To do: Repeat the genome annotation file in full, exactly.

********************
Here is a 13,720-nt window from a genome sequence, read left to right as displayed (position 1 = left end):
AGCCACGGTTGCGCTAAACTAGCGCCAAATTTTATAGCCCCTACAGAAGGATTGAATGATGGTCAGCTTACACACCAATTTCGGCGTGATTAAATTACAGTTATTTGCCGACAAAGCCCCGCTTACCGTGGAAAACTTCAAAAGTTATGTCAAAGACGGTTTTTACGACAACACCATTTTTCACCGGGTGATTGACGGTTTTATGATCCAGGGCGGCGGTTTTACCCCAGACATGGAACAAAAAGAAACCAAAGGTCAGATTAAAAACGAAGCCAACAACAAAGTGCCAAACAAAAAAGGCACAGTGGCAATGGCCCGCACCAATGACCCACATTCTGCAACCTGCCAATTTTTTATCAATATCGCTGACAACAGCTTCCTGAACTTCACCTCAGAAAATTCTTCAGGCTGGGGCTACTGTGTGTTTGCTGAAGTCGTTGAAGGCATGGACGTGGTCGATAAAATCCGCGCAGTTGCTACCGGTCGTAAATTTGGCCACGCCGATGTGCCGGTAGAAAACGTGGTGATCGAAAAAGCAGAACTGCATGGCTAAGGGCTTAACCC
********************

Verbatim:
Here is a 13,720-nt window from a genome sequence, read left to right as displayed (position 1 = left end):
AGCCACGGTTGCGCTAAACTAGCGCCAAATTTTATAGCCCCTACAGAAGGATTGAATGATGGTCAGCTTACACACCAATTTCGGCGTGATTAAATTACAGTTATTTGCCGACAAAGCCCCGCTTACCGTGGAAAACTTCAAAAGTTATGTCAAAGACGGTTTTTACGACAACACCATTTTTCACCGGGTGATTGACGGTTTTATGATCCAGGGCGGCGGTTTTACCCCAGACATGGAACAAAAAGAAACCAAAGGTCAGATTAAAAACGAAGCCAACAACAAAGTGCCAAACAAAAAAGGCACAGTGGCAATGGCCCGCACCAATGACCCACATTCTGCAACCTGCCAATTTTTTATCAATATCGCTGACAACAGCTTCCTGAACTTCACCTCAGAAAATTCTTCAGGCTGGGGCTACTGTGTGTTTGCTGAAGTCGTTGAAGGCATGGACGTGGTCGATAAAATCCGCGCAGTTGCTACCGGTCGTAAATTTGGCCACGCCGATGTGCCGGTAGAAAACGTGGTGATCGAAAAAGCAGAACTGCATGGCTAAGGGCTTAACCC